Video downloads and all kinds of uploads driving Internet bandwidth demand

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Video accounts for 58% of Internet traffic worldwide, according to a new report by Sandvine, an Internet technology and research company based in Waterloo, Ontario.

Netflix accounts for nearly one-fifth of all the user download traffic in the Americas – more than any other company or protocol category – and five percent of all user upstream traffic. That makes it the number one bandwidth demand driver in this hemisphere. Netflix is in third place on the user upload side, behind raw video – surveillance cameras, for example – and bit torrent. Apple is also capturing a significant share of upstream traffic, with its iCloud photo service accounting for 3% of bandwidth. Netflix’s upstream consumption was unexpected, according to the report

MPEG (video cameras/surveillance) and HTTP media streaming (many different live streaming services) make sense, but why Netflix? Netflix is constantly “bookmarking” your location; as users browse the library, Netflix interactively starts video previews, which has had a huge impact on the upstream. This has made video a major player in the upstream, even with social networking video having less impact than expected on networks…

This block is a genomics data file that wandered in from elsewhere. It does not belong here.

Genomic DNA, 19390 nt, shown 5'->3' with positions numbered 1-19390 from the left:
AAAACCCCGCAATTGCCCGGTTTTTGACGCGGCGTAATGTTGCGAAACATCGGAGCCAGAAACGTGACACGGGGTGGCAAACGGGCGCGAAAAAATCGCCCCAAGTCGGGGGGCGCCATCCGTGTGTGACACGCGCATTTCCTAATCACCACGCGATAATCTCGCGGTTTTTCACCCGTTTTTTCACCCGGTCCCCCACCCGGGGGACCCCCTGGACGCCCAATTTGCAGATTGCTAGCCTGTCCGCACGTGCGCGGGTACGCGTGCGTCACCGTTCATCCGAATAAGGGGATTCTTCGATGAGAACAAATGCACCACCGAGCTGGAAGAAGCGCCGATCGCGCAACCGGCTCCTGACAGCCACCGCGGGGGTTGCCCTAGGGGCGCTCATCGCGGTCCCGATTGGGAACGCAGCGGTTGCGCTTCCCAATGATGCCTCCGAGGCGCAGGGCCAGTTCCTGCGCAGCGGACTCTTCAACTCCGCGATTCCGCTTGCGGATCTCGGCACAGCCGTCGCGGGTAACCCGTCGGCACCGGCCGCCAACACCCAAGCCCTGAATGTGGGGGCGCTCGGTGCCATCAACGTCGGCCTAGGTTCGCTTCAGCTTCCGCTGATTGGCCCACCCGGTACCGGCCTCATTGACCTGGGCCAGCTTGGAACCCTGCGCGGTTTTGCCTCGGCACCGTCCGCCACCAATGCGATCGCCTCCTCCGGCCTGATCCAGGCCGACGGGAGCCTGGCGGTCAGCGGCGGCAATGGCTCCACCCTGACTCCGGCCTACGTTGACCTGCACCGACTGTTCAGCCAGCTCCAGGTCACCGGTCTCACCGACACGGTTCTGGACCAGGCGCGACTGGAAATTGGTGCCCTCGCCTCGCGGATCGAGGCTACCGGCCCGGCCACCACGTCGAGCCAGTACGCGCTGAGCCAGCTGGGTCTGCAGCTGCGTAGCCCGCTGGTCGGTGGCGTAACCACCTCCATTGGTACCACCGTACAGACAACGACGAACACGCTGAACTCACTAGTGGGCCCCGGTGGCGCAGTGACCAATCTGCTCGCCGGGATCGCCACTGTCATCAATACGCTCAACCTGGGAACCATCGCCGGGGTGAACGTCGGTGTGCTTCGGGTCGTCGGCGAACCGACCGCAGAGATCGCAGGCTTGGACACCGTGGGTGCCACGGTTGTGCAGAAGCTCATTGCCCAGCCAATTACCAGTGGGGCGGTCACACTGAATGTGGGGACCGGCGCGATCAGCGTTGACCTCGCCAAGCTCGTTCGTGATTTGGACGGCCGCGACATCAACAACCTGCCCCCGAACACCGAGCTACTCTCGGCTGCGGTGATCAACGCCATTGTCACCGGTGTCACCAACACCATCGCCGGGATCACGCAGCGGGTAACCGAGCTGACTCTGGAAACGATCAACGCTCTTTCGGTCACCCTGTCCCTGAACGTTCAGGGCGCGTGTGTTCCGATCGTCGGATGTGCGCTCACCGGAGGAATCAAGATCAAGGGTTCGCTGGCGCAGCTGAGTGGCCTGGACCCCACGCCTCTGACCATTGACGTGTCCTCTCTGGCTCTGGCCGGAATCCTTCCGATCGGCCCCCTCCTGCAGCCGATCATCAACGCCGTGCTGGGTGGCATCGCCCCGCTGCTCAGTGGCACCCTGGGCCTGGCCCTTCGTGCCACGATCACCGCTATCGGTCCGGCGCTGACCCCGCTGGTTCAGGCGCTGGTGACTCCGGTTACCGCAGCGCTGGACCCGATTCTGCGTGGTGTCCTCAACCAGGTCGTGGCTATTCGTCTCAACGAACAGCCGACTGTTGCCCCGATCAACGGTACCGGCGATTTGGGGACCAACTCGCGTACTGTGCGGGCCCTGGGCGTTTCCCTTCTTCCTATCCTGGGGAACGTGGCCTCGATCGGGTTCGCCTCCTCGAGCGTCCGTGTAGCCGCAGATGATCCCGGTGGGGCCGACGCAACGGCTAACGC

iCloud Photo Stream makes the first appearance for an Apple product as well as a storage application, illustrating the popularity of mobile photos that immediately get uploaded to the cloud. Photo traffic is also part of the Google number from Androids. There are also lots of VPNs in the Americas, as IPSec is 10th on the list at 2.65%, representing both business users and privacy VPN services.

Mobile operators seem to be hardest hit by the increasing demand for bandwidth, in either direction. They’re responding by giving users incentives to consume less…

It also bears mentioning that the number of mobile operators managing video traffic by offering unlimited viewing for reduced resolutions, which is also depressing the volume of video traffic worldwide.

Encryption continues to grow in popularity, too. Sandvine reports that more than half of the world’s Internet traffic is now encrypted.